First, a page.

Design. Illustration. Data.

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What Makes A Song Popular is a data visualization project that seeks to analyze how the top 100 songs have changed over time. This project stemmed from a desire to see how trends in music have changed over the past decade by looking at the top streamed songs every year and their associated attributes through the Spotify database.


Timeline: 1.5 month
Collaborators: Hana Kim & Jason Cho


The primary audience included all music lovers across the globe and also extends to those who are interested in the analysis of music trends over time. The data story hopes to answer the questions of what trends affected the popularity of certain genres and attributes of music over the past decade. Some overarching goals through this project are to give a better insight and understanding into the music world to the broader audience, and perhaps also predict what future trends may be based on current trends.

Through our visualizations, we hoped to answer:

  • What songs were most popular in each of the years from 2010-2019?
  • What genres of songs were the most loved by the public over the last decade?
  • What genres of songs were most popular in each year for the past decade?
  • Who were some all-time favorite artists over the past decade?
  • What types of music does the public like more?
  • What’s the overall characteristics of songs that the audience likes (regarding bpm, energy, danceability, loudness, live recording, positivity, duration, acoustic, and amount of spoken words)?


Datasets were provided by Spotify, which accounted for the top 50 songs every year from 2010-2019, as well as their associated traits of genre, bpm, energy, danceability, loudness, liveness, valence, and length, acousticness, speechiness, and popularity.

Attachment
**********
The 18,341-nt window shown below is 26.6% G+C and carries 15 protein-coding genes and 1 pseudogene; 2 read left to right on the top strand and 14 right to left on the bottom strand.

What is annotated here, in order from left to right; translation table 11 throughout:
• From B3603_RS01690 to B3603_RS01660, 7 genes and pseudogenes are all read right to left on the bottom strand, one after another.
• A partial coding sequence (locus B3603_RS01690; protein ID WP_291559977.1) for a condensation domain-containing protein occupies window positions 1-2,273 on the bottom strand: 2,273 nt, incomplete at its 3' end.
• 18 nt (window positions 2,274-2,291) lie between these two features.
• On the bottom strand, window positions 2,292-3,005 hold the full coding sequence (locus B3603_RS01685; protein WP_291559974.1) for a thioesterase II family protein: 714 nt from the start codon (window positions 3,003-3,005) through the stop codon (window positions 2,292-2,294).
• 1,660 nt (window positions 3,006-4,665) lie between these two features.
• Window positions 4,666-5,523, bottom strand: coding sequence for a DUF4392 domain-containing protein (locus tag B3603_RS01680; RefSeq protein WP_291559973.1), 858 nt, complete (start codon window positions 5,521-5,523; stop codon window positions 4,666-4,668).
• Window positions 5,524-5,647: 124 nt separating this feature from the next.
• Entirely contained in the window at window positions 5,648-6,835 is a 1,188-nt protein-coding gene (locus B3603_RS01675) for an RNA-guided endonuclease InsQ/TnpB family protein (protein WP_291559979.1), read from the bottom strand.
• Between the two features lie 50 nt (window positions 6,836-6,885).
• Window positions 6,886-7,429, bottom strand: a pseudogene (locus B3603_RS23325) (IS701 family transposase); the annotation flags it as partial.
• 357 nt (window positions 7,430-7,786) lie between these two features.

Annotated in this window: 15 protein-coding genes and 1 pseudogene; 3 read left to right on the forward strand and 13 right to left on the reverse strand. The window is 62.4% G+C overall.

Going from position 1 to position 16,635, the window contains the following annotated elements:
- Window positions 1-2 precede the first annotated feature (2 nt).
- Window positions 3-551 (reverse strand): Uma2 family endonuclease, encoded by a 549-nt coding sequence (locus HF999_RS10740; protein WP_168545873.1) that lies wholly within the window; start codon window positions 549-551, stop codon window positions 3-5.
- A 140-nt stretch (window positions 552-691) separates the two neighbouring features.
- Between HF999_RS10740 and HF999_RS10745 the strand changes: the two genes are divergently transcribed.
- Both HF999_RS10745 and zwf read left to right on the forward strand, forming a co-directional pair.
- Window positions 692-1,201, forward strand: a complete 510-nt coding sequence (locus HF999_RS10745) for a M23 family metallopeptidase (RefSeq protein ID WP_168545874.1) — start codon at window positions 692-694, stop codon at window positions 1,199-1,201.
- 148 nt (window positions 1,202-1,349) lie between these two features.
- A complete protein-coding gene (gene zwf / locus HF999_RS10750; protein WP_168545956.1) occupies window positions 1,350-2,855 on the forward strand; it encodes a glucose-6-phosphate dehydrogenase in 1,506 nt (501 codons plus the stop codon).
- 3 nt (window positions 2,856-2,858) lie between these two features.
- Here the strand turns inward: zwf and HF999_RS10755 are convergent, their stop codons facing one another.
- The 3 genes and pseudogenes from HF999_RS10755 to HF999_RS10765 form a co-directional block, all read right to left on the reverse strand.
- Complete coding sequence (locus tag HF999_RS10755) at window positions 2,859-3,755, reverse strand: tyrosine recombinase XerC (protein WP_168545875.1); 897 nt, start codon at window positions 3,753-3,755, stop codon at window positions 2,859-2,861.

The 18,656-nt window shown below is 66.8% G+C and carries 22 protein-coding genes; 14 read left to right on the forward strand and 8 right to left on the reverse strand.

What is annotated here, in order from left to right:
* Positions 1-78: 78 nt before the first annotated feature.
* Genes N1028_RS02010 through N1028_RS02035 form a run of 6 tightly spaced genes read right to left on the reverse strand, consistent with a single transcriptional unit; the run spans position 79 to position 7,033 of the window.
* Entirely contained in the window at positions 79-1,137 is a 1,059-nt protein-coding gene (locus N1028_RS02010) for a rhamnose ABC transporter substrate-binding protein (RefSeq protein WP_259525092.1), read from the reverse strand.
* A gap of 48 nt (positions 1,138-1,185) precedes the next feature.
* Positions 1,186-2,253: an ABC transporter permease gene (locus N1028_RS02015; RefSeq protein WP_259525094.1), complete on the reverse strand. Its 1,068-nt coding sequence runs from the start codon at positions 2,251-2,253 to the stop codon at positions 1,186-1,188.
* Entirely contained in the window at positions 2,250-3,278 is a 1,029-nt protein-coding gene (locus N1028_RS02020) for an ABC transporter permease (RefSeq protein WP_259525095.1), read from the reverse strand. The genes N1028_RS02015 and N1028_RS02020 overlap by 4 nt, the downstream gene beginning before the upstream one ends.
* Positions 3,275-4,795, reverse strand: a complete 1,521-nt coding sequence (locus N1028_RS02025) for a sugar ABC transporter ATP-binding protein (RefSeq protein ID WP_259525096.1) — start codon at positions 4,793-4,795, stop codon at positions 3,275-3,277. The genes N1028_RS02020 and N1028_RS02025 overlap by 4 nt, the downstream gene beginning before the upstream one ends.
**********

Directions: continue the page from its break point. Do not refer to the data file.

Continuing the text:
After acquiring the dataset, each team member provided initial drawings for visualizations.

Our storyboard focused the main message on identifying the attributes of top songs from 2010-2019 that made them the most popular that year. To do so, a hook was set that relates to the audience and made them curious about the topic. Then, the songs that were popular in each year were analyzed. With these supporting insights, the main message identifies the top attributes, and in the end, it sees the overall trend and predicts what attributes are likely to make songs more popular.


I prototyped a preliminary design of our website using Figma, which was inspired by Spotify's desktop look.

I was in charge of implementing the stacked area chart for showing artists with the most popular hits and three donut charts for showing specific attributes of the most popular song for each year.


Two think-out-loud testings were conducted to test the usability and learn more about user needs.

According to the feedback from testings, we gained helpful feedback and then iterated designs based on it. Here are some important improvements:

  • Bigger font-size and style for messages and captions to be more aesthetic and visible
  • Scrollable and ‘sticky’ main menu
  • Coordinated color palette for each visualizations chart description and axes labels
  • Have tooltip popup for only the hovered-in section
  • Coordinated color palette for each visualizations
  • Revise wordings of some messages/captions (including Introduction and Conclusion) to target all our audience
  • Make Conclusion more comprehensive with a strong final concluding statement and call to action



Michelle Liu

Currently in: Cambridge, MA ︎


︎ I am a senior at Harvard College majoring in Computer Science and minoring in Studio Arts. I have interests in design, visual arts, and data.

︎ Outside of school, I love to paintdraw, animate, and photograph in my free time. You can find me bouldering, trying out new cuisines, and watching sunsets.


Let’s connect!

︎ Email
︎ LinkedIn
︎ Instagram

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